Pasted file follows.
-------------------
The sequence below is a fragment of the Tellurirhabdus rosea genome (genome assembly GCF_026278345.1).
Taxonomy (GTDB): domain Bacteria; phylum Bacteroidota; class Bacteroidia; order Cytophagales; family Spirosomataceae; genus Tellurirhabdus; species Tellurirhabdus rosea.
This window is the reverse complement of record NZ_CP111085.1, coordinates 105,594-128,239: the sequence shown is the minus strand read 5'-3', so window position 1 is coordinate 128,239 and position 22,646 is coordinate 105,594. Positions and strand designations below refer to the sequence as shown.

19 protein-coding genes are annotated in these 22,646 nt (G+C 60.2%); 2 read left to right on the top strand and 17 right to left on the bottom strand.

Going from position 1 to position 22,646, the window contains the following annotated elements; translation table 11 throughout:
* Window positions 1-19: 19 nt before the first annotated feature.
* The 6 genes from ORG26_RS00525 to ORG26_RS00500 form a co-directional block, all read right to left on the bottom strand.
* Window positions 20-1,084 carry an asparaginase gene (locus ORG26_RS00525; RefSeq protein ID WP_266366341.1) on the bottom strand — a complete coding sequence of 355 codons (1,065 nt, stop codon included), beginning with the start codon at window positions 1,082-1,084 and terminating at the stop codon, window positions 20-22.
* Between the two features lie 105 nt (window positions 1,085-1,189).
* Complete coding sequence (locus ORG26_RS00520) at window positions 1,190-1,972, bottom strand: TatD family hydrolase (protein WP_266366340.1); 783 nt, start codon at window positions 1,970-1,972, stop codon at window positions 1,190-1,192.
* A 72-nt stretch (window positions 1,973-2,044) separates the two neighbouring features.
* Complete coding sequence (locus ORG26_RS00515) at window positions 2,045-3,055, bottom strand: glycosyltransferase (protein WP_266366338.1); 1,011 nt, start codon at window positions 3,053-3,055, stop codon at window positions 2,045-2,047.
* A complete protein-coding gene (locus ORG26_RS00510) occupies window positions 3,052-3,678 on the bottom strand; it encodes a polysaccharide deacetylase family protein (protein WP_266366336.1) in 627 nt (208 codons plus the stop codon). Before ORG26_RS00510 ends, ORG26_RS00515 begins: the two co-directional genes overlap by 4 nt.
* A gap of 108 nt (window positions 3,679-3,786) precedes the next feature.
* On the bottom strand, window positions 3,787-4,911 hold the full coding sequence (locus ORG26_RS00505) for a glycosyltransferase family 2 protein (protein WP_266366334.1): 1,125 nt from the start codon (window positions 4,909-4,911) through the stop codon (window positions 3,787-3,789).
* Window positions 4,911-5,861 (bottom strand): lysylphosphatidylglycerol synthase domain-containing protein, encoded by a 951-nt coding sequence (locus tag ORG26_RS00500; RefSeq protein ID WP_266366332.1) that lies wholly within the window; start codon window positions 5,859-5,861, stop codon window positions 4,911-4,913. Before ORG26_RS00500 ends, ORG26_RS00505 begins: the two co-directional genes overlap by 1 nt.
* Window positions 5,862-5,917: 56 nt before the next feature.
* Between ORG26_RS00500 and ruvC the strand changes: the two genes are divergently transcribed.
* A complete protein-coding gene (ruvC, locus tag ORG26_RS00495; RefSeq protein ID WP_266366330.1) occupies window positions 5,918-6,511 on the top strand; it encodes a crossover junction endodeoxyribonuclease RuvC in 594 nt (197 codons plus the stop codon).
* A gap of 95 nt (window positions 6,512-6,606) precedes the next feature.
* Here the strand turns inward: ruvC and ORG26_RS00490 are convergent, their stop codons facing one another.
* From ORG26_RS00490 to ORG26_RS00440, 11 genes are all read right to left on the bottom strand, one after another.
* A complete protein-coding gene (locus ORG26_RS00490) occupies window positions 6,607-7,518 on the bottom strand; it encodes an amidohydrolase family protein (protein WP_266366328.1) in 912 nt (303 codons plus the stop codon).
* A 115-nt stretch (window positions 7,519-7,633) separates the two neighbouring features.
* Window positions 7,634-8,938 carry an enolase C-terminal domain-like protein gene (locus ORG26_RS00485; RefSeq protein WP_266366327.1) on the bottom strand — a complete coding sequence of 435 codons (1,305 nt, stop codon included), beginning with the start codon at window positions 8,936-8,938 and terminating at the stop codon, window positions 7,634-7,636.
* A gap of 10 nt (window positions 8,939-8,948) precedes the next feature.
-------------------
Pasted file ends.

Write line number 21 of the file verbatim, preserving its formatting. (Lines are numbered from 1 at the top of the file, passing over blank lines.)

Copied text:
* Here the strand turns inward: ruvC and ORG26_RS00490 are convergent, their stop codons facing one another.